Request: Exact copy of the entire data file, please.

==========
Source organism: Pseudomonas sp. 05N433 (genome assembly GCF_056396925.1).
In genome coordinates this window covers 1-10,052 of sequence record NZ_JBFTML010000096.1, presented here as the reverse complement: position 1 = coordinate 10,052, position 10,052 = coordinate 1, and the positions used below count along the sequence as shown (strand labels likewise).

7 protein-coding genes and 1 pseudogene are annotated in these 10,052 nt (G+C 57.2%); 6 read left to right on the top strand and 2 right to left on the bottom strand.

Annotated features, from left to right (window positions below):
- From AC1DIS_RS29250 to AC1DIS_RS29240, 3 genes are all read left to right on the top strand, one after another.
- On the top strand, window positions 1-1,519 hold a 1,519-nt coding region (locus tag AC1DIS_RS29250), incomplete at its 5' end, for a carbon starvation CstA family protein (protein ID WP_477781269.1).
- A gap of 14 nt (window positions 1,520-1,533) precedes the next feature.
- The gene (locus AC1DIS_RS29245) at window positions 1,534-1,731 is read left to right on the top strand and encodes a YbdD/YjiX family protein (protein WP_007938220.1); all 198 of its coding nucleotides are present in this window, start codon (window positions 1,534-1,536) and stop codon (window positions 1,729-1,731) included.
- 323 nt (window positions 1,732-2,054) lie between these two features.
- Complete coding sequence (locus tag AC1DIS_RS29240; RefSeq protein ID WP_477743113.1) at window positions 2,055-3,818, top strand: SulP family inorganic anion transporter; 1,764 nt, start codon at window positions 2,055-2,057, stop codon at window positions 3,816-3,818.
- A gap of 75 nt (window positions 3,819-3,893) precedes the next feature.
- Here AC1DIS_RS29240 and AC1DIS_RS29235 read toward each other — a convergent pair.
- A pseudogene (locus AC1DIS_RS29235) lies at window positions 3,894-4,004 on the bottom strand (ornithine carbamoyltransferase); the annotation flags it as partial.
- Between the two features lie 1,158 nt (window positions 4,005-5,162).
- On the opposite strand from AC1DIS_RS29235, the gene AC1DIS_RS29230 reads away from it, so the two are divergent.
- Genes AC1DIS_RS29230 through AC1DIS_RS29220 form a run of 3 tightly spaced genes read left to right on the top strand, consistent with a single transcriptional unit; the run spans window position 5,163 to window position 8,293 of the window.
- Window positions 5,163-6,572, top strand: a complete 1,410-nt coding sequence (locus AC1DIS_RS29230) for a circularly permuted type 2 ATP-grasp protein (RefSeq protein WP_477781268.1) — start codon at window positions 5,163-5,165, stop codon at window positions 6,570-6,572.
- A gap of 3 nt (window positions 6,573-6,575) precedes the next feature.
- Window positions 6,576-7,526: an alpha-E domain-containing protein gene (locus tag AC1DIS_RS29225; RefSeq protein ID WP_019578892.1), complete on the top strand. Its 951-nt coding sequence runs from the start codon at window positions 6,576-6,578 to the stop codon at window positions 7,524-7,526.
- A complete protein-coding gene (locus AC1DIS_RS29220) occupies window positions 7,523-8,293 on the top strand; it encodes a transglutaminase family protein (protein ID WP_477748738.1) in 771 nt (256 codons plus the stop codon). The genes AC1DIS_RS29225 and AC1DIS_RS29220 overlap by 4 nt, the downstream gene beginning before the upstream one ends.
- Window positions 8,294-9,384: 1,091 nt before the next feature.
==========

Source organism: Pseudomonas sp. 05N433 (genome assembly GCF_056396925.1).
In genome coordinates this window covers 1-10,052 of sequence record NZ_JBFTML010000096.1, presented here as the reverse complement: position 1 = coordinate 10,052, position 10,052 = coordinate 1, and the positions used below count along the sequence as shown (strand labels likewise).

7 protein-coding genes and 1 pseudogene are annotated in these 10,052 nt (G+C 57.2%); 6 read left to right on the top strand and 2 right to left on the bottom strand.

Annotated features, from left to right (window positions below):
- From AC1DIS_RS29250 to AC1DIS_RS29240, 3 genes are all read left to right on the top strand, one after another.
- On the top strand, window positions 1-1,519 hold a 1,519-nt coding region (locus tag AC1DIS_RS29250), incomplete at its 5' end, for a carbon starvation CstA family protein (protein ID WP_477781269.1).
- A gap of 14 nt (window positions 1,520-1,533) precedes the next feature.
- The gene (locus AC1DIS_RS29245) at window positions 1,534-1,731 is read left to right on the top strand and encodes a YbdD/YjiX family protein (protein WP_007938220.1); all 198 of its coding nucleotides are present in this window, start codon (window positions 1,534-1,536) and stop codon (window positions 1,729-1,731) included.
- 323 nt (window positions 1,732-2,054) lie between these two features.
- Complete coding sequence (locus tag AC1DIS_RS29240; RefSeq protein ID WP_477743113.1) at window positions 2,055-3,818, top strand: SulP family inorganic anion transporter; 1,764 nt, start codon at window positions 2,055-2,057, stop codon at window positions 3,816-3,818.
- A gap of 75 nt (window positions 3,819-3,893) precedes the next feature.
- Here AC1DIS_RS29240 and AC1DIS_RS29235 read toward each other — a convergent pair.
- A pseudogene (locus AC1DIS_RS29235) lies at window positions 3,894-4,004 on the bottom strand (ornithine carbamoyltransferase); the annotation flags it as partial.
- Between the two features lie 1,158 nt (window positions 4,005-5,162).
- On the opposite strand from AC1DIS_RS29235, the gene AC1DIS_RS29230 reads away from it, so the two are divergent.
- Genes AC1DIS_RS29230 through AC1DIS_RS29220 form a run of 3 tightly spaced genes read left to right on the top strand, consistent with a single transcriptional unit; the run spans window position 5,163 to window position 8,293 of the window.
- Window positions 5,163-6,572, top strand: a complete 1,410-nt coding sequence (locus AC1DIS_RS29230) for a circularly permuted type 2 ATP-grasp protein (RefSeq protein WP_477781268.1) — start codon at window positions 5,163-5,165, stop codon at window positions 6,570-6,572.
- A gap of 3 nt (window positions 6,573-6,575) precedes the next feature.
- Window positions 6,576-7,526: an alpha-E domain-containing protein gene (locus tag AC1DIS_RS29225; RefSeq protein ID WP_019578892.1), complete on the top strand. Its 951-nt coding sequence runs from the start codon at window positions 6,576-6,578 to the stop codon at window positions 7,524-7,526.
- A complete protein-coding gene (locus AC1DIS_RS29220) occupies window positions 7,523-8,293 on the top strand; it encodes a transglutaminase family protein (protein ID WP_477748738.1) in 771 nt (256 codons plus the stop codon). The genes AC1DIS_RS29225 and AC1DIS_RS29220 overlap by 4 nt, the downstream gene beginning before the upstream one ends.
- Window positions 8,294-9,384: 1,091 nt before the next feature.